Stochastic methods for biochemical reaction networks

Thursday, June 17 at 09:30am (PDT)
Thursday, June 17 at 05:30pm (BST)
Friday, June 18 01:30am (KST)

SMB2021 SMB2021 Follow Wednesday (Thursday) during the "MS19" time block.
Note: this minisymposia has multiple sessions. The second session is MS18-CBBS (click here).

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Wasiur KhudaBukhsh (The Ohio State University, United States), Hye-Won Kang (University of Maryland at Baltimore County, United States)


Stochastic modelling is becoming increasingly popular in biological sciences. The ability to account for intrinsic fluctuations and uncertainty in experimental outcomes has been a crucial advantage of stochastic methods. The application of stochastic tools has proven to be useful in analysing biological data. In particular, stochastic methods have found usefulness in studying the spread of infectious diseases, in understanding the biophysics of enzyme kinetics, metabolism, immune-response mechanisms, and in constructing phylogenetic trees etc. The objective of this two-part mini-symposium is to highlight some of the recent advances in the field of stochastic biochemical reaction networks. Both sessions will cover a wide range of themes (including applications and techniques) giving a broad overview of the field. Specific topics include new asymptotic results/approximations, multi-scale methods, statistical inference algorithms and parameter identifiability issues. Special focus will be on methods that can be translated into usable tools from a practical perspective.

David Anderson

(University of Wisconsin Madison, USA)
"Time-dependent product-form Poisson distributions for reaction networks"
It is well known that stochastically modeled reaction networks that are complex balanced admit a stationary distribution that is a product of Poisson distributions. In this talk, I will discuss the following related question: under what conditions will the time-dependent distribution of a reaction network be a product of Poissons for all time? I will provide a necessary and sufficient condition for such a product-form distribution to hold for all time. Interestingly, the condition is a dynamical “complex-balancing” for only those complexes that have multiplicity greater than or equal to two (i.e. the higher order complexes that yield non-linear terms to the dynamics). This is joint work with Chaojie Yuan (Indiana) and David Schnoerr (Imperial College London).

Lea Popovic

(Concordia University, Canada)
"Stochastic reduction of spatially heterogeneous biochemical reaction networks"
We start from a measure valued process which models the full particle behaviour of chemical reaction networks in spatially heterogeneous systems. Scaling of such a process with a high abundance of some species types and large reaction rates of some reactions leads to a reaction-diffusion pde deterministic limit, or to a mixture of discrete-Markov-and-continuous-deterministic limit process. In this talk we consider a reduced stochastic description of the original measure-valued process by approximating its fluctuations around the limiting process.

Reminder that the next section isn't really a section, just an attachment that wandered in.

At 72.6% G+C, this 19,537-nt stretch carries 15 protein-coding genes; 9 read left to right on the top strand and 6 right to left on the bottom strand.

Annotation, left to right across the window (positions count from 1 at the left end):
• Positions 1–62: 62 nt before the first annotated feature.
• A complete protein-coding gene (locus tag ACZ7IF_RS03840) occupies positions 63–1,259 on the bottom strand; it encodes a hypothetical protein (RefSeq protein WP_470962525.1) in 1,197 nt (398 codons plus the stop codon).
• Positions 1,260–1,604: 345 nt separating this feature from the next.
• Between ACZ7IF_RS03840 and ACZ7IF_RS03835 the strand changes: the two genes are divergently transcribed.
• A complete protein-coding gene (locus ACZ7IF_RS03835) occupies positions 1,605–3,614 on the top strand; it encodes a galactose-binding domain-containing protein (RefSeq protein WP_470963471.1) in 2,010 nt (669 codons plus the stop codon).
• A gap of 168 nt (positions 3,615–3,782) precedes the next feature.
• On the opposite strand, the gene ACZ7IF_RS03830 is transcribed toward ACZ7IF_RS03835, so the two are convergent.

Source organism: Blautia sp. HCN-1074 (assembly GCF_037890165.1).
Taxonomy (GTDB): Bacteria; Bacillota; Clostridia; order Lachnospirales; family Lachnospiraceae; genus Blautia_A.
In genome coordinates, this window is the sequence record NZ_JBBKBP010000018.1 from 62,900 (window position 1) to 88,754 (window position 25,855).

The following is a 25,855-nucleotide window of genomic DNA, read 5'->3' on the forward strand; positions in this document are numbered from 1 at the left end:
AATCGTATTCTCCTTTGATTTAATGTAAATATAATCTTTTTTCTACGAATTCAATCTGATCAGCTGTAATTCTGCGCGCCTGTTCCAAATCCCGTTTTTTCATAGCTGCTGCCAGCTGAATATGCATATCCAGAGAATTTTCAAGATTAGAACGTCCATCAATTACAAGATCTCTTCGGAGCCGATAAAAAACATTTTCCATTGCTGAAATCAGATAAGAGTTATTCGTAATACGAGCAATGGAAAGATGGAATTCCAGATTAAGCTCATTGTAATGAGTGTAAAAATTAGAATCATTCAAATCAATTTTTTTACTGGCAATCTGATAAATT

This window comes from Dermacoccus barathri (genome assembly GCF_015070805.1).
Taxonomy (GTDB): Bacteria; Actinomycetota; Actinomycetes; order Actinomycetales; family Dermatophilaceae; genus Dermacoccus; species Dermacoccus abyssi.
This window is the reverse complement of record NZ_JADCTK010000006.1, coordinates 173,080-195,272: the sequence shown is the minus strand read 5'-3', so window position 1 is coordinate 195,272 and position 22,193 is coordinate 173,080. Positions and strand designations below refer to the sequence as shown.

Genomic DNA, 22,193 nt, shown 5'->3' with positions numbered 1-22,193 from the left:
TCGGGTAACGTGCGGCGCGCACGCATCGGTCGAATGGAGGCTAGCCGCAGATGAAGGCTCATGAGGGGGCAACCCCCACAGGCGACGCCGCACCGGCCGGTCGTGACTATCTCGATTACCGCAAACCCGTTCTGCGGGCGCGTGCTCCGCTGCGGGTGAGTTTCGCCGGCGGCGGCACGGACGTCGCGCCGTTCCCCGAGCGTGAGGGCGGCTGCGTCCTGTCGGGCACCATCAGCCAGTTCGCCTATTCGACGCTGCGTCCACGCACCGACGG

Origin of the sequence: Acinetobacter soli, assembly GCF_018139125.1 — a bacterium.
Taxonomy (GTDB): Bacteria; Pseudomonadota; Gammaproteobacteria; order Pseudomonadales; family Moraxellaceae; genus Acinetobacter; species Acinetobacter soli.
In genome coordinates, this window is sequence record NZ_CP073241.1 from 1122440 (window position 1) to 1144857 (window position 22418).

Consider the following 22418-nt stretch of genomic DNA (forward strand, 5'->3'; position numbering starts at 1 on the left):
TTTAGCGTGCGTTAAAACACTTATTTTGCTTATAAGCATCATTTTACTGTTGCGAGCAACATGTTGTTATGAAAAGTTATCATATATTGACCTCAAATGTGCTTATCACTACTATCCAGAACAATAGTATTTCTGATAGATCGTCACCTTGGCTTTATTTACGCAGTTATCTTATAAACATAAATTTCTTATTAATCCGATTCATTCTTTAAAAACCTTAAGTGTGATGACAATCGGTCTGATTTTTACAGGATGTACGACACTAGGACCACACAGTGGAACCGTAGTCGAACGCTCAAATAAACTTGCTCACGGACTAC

Hye-Won Kang

(University of Maryland at Baltimore County, United States)
"Stochastic modeling of metabolic enzyme complexes"
Enzymes in purine biosynthesis and glucose metabolism have been shown to spatially organize into different types of multienzyme complexes. These multienzyme complexes regulate metabolic flux in living human cells. Metabolic pathways for purine biosynthesis and glucose metabolism are associated with each other, but their metabolic enzyme complexes are spatially independent in human cells. We hypothesize that these metabolic enzyme complexes communicate with each other when they are in close location. This talk will introduce a stochastic model for metabolic enzyme complexes using the Langevin dynamics to investigate their spatial communication.

Felipe Campos

(University of California, San Diego, USA)
"Error bounds for the one-dimensional constrained Langevin approximation for density-dependent Markov chains"
The Constrained Langevin Approximation (CLA) is a reflected diffusion approximation for stochastic chemical reaction networks proposed by Leite & Williams. In this work, we extend this approximation to (nearly) density dependent Markov chains, when the diffusion state space is one-dimensional. Then, we provide a bound for the error of the CLA in a strong approximation. Finally, we discuss some applications for chemical reaction networks and epidemic models, illustrating these with numerical examples. Joint work with Ruth Williams.

Hosted by SMB2021 Follow
Virtual conference of the Society for Mathematical Biology, 2021.